KAI RYSSDAL: New Century didn't actually have the money to make all those subprime mortgage loans. It borrowed. Heavily. From Wall Street firms whose names you'll know. Morgan Stanley, Citigroup, Goldman Sachs to name just a few. New Century's borrowers aren't making their payments, so the company doesn't have the money to pay back what it owes.
Today, Wall Street saw the handwriting on the wall. Morgan Stanley and all the rest who could be left with pennies on the dollar said there won't be any more money coming. It all pushes New Century a step closer to bankruptcy. And if you follow the falling dominos.. it might push the whole economy lower, too. Marketplace's Hillary Wicai reports.
HILLARY WICAI: New Century borrows money to make loans to folks who may have low credit scores or too much debt to qualify for a traditional mortgage.
Zach Gast with the Center for Financial Research and Analysis says it sounds like New Century's pulse is weak.
ZACH GAST: The logical conclusion, if New Century isn't able to sell itself in the next couple of days, is that they are gonna have to declare bankruptcy.
He says it's the start of a major shakeout in the subprime lending industry. And that leads Gast to further pessimism about the housing market.
GAST: Subprime loans were about 20 percent of originations in 2006. And when you assume that half of those are gonna go away, that's a lot of demand that's not going to be there.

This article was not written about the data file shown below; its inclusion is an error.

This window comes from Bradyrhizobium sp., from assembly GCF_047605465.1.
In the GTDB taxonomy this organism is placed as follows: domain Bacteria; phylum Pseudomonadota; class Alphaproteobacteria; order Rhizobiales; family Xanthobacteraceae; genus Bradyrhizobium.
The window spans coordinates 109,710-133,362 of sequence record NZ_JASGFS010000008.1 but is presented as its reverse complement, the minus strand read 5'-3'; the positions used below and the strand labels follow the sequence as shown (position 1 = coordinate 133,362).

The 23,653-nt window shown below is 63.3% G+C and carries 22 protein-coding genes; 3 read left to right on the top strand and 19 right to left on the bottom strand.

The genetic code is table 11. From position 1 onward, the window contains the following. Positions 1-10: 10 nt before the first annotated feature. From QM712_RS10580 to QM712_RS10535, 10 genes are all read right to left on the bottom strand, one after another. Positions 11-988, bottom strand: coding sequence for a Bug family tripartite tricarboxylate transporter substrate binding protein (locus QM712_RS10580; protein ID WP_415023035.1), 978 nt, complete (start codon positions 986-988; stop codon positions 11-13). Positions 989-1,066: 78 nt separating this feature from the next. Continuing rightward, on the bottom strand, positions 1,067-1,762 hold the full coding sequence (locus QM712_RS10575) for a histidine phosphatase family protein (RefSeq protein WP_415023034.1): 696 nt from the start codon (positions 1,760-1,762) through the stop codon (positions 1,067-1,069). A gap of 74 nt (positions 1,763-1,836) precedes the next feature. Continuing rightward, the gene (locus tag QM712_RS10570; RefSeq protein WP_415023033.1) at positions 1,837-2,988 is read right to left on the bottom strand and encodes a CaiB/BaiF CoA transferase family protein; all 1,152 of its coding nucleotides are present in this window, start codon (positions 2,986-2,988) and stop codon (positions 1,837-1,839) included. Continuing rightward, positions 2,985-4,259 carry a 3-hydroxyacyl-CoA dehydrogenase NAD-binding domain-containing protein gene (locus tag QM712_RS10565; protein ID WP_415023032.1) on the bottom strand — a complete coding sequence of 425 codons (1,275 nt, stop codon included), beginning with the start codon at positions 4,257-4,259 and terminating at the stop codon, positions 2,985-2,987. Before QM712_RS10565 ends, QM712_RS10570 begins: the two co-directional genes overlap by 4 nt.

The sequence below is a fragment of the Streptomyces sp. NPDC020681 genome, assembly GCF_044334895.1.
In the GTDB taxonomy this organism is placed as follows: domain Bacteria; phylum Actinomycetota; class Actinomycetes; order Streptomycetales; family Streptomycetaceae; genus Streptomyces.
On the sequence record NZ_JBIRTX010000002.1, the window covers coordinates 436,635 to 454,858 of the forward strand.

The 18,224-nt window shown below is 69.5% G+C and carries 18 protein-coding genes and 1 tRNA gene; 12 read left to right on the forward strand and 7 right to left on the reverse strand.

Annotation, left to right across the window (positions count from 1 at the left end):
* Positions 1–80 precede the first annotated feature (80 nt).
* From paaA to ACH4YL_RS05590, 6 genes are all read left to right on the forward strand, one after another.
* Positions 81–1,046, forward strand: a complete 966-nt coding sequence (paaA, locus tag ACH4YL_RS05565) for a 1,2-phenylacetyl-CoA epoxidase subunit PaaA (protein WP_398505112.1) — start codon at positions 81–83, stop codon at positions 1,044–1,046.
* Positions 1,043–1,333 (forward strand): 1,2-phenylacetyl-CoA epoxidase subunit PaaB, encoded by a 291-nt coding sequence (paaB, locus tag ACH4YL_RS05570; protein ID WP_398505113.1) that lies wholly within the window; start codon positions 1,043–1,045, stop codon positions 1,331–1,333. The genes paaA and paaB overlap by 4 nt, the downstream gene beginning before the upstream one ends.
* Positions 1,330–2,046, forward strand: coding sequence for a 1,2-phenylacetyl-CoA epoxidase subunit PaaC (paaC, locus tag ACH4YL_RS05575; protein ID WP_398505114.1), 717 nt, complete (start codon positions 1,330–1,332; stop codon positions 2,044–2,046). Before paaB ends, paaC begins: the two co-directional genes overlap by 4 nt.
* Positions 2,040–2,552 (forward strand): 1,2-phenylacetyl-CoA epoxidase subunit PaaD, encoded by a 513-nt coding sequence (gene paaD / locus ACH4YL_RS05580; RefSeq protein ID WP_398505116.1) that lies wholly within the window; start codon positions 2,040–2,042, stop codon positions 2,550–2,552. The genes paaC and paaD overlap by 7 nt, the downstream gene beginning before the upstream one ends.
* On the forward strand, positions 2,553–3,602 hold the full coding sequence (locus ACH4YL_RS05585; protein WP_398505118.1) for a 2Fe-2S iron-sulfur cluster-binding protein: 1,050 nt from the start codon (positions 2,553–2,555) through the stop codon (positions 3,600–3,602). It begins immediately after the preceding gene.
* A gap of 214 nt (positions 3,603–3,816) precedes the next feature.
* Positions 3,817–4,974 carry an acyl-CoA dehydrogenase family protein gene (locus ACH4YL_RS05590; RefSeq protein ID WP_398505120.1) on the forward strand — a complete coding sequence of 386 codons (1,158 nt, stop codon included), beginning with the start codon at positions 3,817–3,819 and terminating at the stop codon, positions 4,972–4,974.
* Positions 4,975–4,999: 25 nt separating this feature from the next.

Economists are debating how weak the economy is and if it can handle a housing dip.
Mark Zandi is with Moody's Economy.com. He predicts slower economic growth overall because of housing.
MARK ZANDI: It's tentacles run deep into the economy not only through construction, but through home sales and all the ancillary consumer spending that occurs — because people's wealth is wrapped up in the value of their home.
But Diane Swonk of Mesirow Financial argues the economy is less dependent on housing than it was.
DIANE SWONK: We now have trade helping us out, exports picking up keeping our factories humming even as housing market side of the equation is no longer placing that demand on the factories. Commercial construction activity is picking up.
A high-level Treasury official says the government's monitoring the distress and that the current situation is manageable.
In Washington, I'm Hillary Wicai for Marketplace.
RYSSDAL: Shares of New Century didn't budge today. Not because people didn't want to sell. The Big Board delayed trading after that news lenders are turning off the tap.